S.W.A.T starring Shemar Moore
S.W.A.T starring Shemar Moore

The Dallas Examiner

A dynamic reboot of the action-drama show S.W.A.T. will air next month as Criminal Minds star Shemar Moore combines his star power with executive producer Aaron Rahsaan Thomas’ creative talent.

The CBS show, which has its roots in the popular 1970s series and a 2003 big-budget film, is being marketed as “a realistic and sensitive look at the brave men and women who form the administrative and tactical elements of the L.A.P.D. Metro S.W.A.T. Team.”

During a media conference to promote the series, both Moore and Thomas announced the show will be mostly about fun and excitement, but certainly will delve into the real-life ethics that involve police and civilian interactions, all while being presented with an ethnically diverse cast.

“We all know what’s going on,” the producer said. “We all know what’s been going on since forever, and certainly where I was growing up. I grew up in Kansas City, Kansas. I grew up in a blue-collar neighborhood. I grew up in a neighborhood that had a really complicated view towards police officers.

“The story I tell is, there was a 12-year-old kid that was to the right of our house who was literally shot and killed by police officers. On the other hand, a couple of doors down the opposite way was a guy who was a police officer who lived in our neighborhood, so we literally grew up with a love/hate relationship towards the police. So ever since I was a kid I always had an idea that it would be really interesting to have a character who understood both sides of the Black Lives Matter/Blue Lives Matter debate. It’s just a matter of putting the pieces together to really bring that story in a best way to an audience.”

Thomas used the original show as an example to describe the premise as taking a property an audience thinks it knows and “turning it on its head by using modern, topical issues.”

Especially significant to both producer and star is that CBS will air the show. The network has long been considered by many as having the lowest number of racially diverse major performers.

“CBS has been very good to me my whole career,” offered Moore, who plays Los Angeles S.W.A.T. commander Lieutenant Dan “Hondo” Harrelson, as he praised the network for his time on Criminal Minds and The Young and The Restless.

“I built a fan base, I built my resume, I built my chops on that network and that network has surrounded me with people that said, ‘Hey, we don’t want to let you go because you’ve been so good to us. We’ve got an opportunity for you,’” he said.

After meeting the producers and further learning about the show’s method and intent in the storytelling, Moore and the production team came to an agreement that would make the actor the first ever Black leading-character action star for the network.

“We are going to raise the bar. We want to change the landscape of what you see on network television. We want to create diversity; we want to create conversation – not just diversity because a Black man is the lead,” Moore expressed. “Not just diversity because you see different colors on the screen, but diversity of the kind of stories that we all – Black, White, green and yellow – (are) all capable of telling together.”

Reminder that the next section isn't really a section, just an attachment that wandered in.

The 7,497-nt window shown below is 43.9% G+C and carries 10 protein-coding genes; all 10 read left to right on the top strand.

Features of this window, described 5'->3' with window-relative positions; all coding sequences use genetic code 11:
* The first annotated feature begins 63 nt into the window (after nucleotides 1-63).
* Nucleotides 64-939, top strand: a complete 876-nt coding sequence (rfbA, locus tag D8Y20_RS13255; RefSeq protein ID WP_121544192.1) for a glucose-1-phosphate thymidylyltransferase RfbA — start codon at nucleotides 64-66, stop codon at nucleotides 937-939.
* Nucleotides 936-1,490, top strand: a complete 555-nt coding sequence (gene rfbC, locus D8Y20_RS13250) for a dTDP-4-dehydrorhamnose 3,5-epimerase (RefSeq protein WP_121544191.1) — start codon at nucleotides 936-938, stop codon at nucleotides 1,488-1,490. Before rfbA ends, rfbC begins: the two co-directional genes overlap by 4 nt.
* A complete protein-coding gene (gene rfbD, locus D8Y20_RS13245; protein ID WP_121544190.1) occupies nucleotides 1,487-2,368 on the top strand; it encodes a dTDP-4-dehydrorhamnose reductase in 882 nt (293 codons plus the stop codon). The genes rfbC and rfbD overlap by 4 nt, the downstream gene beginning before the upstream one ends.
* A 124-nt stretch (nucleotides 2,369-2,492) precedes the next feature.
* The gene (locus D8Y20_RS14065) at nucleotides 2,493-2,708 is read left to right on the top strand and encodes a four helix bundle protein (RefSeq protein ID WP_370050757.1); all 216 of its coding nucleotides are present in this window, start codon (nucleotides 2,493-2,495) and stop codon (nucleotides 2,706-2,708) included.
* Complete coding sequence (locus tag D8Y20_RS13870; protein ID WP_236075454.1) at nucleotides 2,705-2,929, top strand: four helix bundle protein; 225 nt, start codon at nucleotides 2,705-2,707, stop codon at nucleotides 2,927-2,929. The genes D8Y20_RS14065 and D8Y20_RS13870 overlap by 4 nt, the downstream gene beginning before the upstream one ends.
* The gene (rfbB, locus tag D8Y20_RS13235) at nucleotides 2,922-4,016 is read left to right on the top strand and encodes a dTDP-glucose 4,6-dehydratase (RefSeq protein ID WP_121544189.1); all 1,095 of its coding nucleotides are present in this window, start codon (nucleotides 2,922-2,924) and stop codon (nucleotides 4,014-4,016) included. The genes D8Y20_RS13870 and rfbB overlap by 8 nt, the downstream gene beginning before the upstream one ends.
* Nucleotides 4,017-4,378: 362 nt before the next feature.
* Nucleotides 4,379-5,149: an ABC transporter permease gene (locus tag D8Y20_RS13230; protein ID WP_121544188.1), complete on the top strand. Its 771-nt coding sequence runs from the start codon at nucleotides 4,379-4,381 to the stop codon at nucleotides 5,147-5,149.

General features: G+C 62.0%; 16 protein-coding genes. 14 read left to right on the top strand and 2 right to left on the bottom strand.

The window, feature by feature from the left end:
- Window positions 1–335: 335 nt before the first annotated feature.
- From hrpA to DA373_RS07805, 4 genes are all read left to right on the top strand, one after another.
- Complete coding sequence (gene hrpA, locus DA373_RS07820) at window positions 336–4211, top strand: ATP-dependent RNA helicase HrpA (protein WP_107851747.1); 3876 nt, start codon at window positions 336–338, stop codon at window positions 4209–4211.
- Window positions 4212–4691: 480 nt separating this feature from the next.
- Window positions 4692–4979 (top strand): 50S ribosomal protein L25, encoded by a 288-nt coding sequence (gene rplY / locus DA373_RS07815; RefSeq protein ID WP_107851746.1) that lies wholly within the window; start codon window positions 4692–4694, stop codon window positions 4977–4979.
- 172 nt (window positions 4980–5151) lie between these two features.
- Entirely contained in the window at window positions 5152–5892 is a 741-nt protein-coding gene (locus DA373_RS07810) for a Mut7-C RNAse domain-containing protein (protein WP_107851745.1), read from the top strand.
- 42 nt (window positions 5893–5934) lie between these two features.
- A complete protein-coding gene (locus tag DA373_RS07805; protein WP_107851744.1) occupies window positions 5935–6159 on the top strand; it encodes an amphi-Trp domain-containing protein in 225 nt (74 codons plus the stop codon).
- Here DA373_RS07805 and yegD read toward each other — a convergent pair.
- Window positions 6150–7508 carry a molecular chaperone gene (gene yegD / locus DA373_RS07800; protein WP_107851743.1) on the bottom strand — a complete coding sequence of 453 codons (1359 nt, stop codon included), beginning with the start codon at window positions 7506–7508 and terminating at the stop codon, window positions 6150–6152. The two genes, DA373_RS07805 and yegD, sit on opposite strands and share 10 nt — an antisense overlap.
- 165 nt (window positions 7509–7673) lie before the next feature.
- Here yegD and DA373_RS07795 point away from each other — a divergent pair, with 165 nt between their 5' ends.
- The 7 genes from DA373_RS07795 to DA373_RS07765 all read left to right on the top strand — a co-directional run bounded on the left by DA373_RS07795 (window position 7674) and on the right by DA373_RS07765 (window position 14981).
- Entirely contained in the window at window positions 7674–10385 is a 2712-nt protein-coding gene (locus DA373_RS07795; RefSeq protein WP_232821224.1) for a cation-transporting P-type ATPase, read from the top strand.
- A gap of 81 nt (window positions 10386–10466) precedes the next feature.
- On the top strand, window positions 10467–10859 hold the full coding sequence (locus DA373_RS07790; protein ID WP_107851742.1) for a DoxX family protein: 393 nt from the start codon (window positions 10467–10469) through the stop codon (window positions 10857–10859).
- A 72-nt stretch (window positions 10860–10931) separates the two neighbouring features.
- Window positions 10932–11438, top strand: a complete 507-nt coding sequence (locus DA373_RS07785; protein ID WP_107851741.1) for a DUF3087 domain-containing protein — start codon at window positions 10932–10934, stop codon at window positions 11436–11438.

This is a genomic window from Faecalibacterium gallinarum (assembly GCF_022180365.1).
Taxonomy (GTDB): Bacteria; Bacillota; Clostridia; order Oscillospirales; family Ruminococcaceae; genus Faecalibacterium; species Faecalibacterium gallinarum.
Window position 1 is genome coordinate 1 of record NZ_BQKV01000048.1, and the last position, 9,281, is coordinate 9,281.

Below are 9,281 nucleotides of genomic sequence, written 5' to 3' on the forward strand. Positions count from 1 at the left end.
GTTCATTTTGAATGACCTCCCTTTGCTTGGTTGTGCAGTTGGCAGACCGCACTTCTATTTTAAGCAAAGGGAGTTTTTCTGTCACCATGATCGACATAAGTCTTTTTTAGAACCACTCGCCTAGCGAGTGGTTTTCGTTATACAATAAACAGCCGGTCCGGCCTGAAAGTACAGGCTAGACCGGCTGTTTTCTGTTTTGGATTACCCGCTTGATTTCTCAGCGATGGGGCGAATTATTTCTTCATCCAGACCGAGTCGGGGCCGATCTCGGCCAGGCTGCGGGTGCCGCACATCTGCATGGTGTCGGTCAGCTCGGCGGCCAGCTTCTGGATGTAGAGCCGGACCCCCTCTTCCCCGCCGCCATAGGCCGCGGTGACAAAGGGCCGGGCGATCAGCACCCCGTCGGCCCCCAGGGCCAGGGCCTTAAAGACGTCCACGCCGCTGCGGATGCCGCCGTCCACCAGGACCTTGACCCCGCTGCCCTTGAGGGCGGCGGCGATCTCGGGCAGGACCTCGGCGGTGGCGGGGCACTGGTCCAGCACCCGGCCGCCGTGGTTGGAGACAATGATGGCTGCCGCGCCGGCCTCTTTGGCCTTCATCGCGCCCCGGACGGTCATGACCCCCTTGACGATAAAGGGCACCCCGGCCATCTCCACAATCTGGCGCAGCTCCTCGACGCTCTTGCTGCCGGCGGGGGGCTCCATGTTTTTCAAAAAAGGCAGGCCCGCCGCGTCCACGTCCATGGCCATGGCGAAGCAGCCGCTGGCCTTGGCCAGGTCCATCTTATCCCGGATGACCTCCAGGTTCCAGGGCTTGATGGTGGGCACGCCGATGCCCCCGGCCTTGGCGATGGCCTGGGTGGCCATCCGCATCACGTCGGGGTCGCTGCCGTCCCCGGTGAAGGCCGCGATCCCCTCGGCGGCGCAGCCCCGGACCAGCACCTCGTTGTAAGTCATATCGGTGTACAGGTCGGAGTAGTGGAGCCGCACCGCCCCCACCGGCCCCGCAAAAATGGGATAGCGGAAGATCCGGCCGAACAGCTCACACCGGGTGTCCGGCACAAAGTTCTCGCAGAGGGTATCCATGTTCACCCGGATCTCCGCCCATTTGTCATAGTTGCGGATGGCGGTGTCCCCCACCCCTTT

The performer also shared some of his personal life when it came to how important playing Hondo is to him.

“I’m from East Oakland,” he confessed. “Some of my family’s dead, some of my family’s in jail, some of my family made it out of the ‘hood, some of my family – I still go back to where I come from.”

Moore continued to express that Hondo was raised in the same situation, saw injustice in the form of law enforcement within his environment and got out of the ‘hood as well, exactly what the actor experienced. He remarked that Hondo, like many activists in reality, wanted to return to the neighborhood to fix the problems and change perceptions – perceptions that not only the police had about Oakland residents, but also the perceptions the residents had about law enforcement.

“So there are similarities that I feel that I have that I feel I can bring to the table in my life, my life experience as Shemar, that I related to where Hondo’s coming from. And then, it’s just a really good time,” he said of the main point of the show.

Part of preparing for his role meant training with members of the L.A. S.W.A.T. team; running, shooting, rappelling and so on, which the actor said he loved. Thomas commented further on the importance of such immersive preparation for the show.

“We also have a premise that allows us to go into various different neighborhoods throughout the city of Los Angeles, and we see the city as a character unto itself,” the producer said as he described this method of storytelling as a way of presenting the city as “a microcosm of the entire world.”

Moore considered his character a bit more and remarked that, regrettably, actors such as Morris Chestnut, Dennis Haysbert and LL Cool J were no longer playing lead roles on series television, saying he hopes that his new role will be a rebirth for larger, more frequent casting of minorities.

“This is a huge opportunity for me. This is a huge responsibility for me,” Moore affirmed. “I want to represent myself and I want to represent all of you in the right way. I want to continue to open the door so that there’re more faces of color in the forefront. There’re more stories of color and diversity in the forefront.

“I’m being very serious right now, but when you see S.W.A.T., our first priority is to thrill the you-know-what out of you. It’s a good time. When you watch S.W.A.T. you’re going to have a good time, but it’s going to be laced with something that you can identify with, and it’s going to open your mind.”

S.W.A.T. is set to premiere Nov. 2 at 9 p.m. Central Time.

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